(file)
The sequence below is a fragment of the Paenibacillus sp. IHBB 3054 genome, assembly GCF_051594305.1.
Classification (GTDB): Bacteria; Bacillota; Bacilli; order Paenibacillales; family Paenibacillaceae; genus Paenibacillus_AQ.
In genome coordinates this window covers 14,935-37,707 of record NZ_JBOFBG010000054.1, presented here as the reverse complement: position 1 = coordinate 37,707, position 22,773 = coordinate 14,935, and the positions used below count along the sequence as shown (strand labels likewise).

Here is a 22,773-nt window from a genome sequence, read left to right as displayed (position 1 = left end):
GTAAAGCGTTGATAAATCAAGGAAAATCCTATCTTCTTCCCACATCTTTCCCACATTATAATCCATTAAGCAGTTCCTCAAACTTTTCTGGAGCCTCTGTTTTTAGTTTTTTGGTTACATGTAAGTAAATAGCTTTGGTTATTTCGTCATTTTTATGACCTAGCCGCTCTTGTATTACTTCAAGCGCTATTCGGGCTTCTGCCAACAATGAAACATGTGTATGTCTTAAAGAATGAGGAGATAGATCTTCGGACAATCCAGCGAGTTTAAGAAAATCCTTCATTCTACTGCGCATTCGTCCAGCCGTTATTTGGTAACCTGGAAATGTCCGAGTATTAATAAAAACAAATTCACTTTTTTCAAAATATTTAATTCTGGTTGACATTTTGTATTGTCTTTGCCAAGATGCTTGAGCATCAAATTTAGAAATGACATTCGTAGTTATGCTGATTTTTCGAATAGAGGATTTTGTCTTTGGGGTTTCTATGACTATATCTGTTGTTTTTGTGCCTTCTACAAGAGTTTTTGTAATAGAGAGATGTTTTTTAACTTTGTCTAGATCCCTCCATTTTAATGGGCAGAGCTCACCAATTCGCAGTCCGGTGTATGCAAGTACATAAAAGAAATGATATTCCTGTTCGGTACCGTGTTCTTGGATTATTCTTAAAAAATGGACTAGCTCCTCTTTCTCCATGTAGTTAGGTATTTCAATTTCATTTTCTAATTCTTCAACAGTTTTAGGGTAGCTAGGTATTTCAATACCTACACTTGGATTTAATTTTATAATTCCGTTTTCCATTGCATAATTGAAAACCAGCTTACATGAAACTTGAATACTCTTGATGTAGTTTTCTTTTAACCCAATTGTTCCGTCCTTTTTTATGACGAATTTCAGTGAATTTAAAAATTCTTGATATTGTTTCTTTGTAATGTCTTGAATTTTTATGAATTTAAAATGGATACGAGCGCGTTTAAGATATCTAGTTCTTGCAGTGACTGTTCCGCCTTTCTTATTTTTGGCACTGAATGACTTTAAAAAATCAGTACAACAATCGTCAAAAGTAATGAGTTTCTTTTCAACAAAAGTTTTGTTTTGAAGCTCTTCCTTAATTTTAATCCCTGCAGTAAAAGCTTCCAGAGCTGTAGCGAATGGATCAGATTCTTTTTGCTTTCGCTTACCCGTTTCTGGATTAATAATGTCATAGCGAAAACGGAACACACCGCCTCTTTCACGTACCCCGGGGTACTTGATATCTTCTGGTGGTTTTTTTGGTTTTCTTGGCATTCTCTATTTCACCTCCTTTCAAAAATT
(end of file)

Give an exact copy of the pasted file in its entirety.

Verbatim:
The sequence below is a fragment of the Paenibacillus sp. IHBB 3054 genome, assembly GCF_051594305.1.
Classification (GTDB): Bacteria; Bacillota; Bacilli; order Paenibacillales; family Paenibacillaceae; genus Paenibacillus_AQ.
In genome coordinates this window covers 14,935-37,707 of record NZ_JBOFBG010000054.1, presented here as the reverse complement: position 1 = coordinate 37,707, position 22,773 = coordinate 14,935, and the positions used below count along the sequence as shown (strand labels likewise).

Here is a 22,773-nt window from a genome sequence, read left to right as displayed (position 1 = left end):
GTAAAGCGTTGATAAATCAAGGAAAATCCTATCTTCTTCCCACATCTTTCCCACATTATAATCCATTAAGCAGTTCCTCAAACTTTTCTGGAGCCTCTGTTTTTAGTTTTTTGGTTACATGTAAGTAAATAGCTTTGGTTATTTCGTCATTTTTATGACCTAGCCGCTCTTGTATTACTTCAAGCGCTATTCGGGCTTCTGCCAACAATGAAACATGTGTATGTCTTAAAGAATGAGGAGATAGATCTTCGGACAATCCAGCGAGTTTAAGAAAATCCTTCATTCTACTGCGCATTCGTCCAGCCGTTATTTGGTAACCTGGAAATGTCCGAGTATTAATAAAAACAAATTCACTTTTTTCAAAATATTTAATTCTGGTTGACATTTTGTATTGTCTTTGCCAAGATGCTTGAGCATCAAATTTAGAAATGACATTCGTAGTTATGCTGATTTTTCGAATAGAGGATTTTGTCTTTGGGGTTTCTATGACTATATCTGTTGTTTTTGTGCCTTCTACAAGAGTTTTTGTAATAGAGAGATGTTTTTTAACTTTGTCTAGATCCCTCCATTTTAATGGGCAGAGCTCACCAATTCGCAGTCCGGTGTATGCAAGTACATAAAAGAAATGATATTCCTGTTCGGTACCGTGTTCTTGGATTATTCTTAAAAAATGGACTAGCTCCTCTTTCTCCATGTAGTTAGGTATTTCAATTTCATTTTCTAATTCTTCAACAGTTTTAGGGTAGCTAGGTATTTCAATACCTACACTTGGATTTAATTTTATAATTCCGTTTTCCATTGCATAATTGAAAACCAGCTTACATGAAACTTGAATACTCTTGATGTAGTTTTCTTTTAACCCAATTGTTCCGTCCTTTTTTATGACGAATTTCAGTGAATTTAAAAATTCTTGATATTGTTTCTTTGTAATGTCTTGAATTTTTATGAATTTAAAATGGATACGAGCGCGTTTAAGATATCTAGTTCTTGCAGTGACTGTTCCGCCTTTCTTATTTTTGGCACTGAATGACTTTAAAAAATCAGTACAACAATCGTCAAAAGTAATGAGTTTCTTTTCAACAAAAGTTTTGTTTTGAAGCTCTTCCTTAATTTTAATCCCTGCAGTAAAAGCTTCCAGAGCTGTAGCGAATGGATCAGATTCTTTTTGCTTTCGCTTACCCGTTTCTGGATTAATAATGTCATAGCGAAAACGGAACACACCGCCTCTTTCACGTACCCCGGGGTACTTGATATCTTCTGGTGGTTTTTTTGGTTTTCTTGGCATTCTCTATTTCACCTCCTTTCAAAAATT